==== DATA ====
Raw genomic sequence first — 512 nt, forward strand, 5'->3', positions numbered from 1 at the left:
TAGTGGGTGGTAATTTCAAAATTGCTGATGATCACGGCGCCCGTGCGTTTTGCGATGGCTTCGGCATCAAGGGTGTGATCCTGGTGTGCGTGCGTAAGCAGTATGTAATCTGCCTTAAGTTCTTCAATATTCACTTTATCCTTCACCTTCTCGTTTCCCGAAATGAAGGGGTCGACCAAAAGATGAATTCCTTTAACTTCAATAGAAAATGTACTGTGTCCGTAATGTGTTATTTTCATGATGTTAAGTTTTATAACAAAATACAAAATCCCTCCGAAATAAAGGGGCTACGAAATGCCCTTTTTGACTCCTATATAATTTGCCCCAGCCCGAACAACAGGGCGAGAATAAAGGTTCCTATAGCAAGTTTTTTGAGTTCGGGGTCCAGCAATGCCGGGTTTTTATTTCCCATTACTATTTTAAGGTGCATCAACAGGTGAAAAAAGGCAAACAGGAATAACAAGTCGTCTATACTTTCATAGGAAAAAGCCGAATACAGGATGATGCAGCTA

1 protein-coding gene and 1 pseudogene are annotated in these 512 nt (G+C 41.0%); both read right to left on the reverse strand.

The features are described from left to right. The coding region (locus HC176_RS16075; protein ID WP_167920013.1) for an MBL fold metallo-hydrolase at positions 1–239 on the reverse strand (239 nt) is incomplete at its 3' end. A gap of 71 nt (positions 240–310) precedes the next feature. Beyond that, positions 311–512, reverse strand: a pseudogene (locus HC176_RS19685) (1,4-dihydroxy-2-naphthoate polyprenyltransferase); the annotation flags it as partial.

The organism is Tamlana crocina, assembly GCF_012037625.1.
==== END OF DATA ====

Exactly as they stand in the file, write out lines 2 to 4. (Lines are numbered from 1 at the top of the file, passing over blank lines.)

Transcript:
TAGTGGGTGGTAATTTCAAAATTGCTGATGATCACGGCGCCCGTGCGTTTTGCGATGGCTTCGGCATCAAGGGTGTGATCCTGGTGTGCGTGCGTAAGCAGTATGTAATCTGCCTTAAGTTCTTCAATATTCACTTTATCCTTCACCTTCTCGTTTCCCGAAATGAAGGGGTCGACCAAAAGATGAATTCCTTTAACTTCAATAGAAAATGTACTGTGTCCGTAATGTGTTATTTTCATGATGTTAAGTTTTATAACAAAATACAAAATCCCTCCGAAATAAAGGGGCTACGAAATGCCCTTTTTGACTCCTATATAATTTGCCCCAGCCCGAACAACAGGGCGAGAATAAAGGTTCCTATAGCAAGTTTTTTGAGTTCGGGGTCCAGCAATGCCGGGTTTTTATTTCCCATTACTATTTTAAGGTGCATCAACAGGTGAAAAAAGGCAAACAGGAATAACAAGTCGTCTATACTTTCATAGGAAAAAGCCGAATACAGGATGATGCAGCTA

1 protein-coding gene and 1 pseudogene are annotated in these 512 nt (G+C 41.0%); both read right to left on the reverse strand.

The features are described from left to right. The coding region (locus HC176_RS16075; protein ID WP_167920013.1) for an MBL fold metallo-hydrolase at positions 1–239 on the reverse strand (239 nt) is incomplete at its 3' end. A gap of 71 nt (positions 240–310) precedes the next feature. Beyond that, positions 311–512, reverse strand: a pseudogene (locus HC176_RS19685) (1,4-dihydroxy-2-naphthoate polyprenyltransferase); the annotation flags it as partial.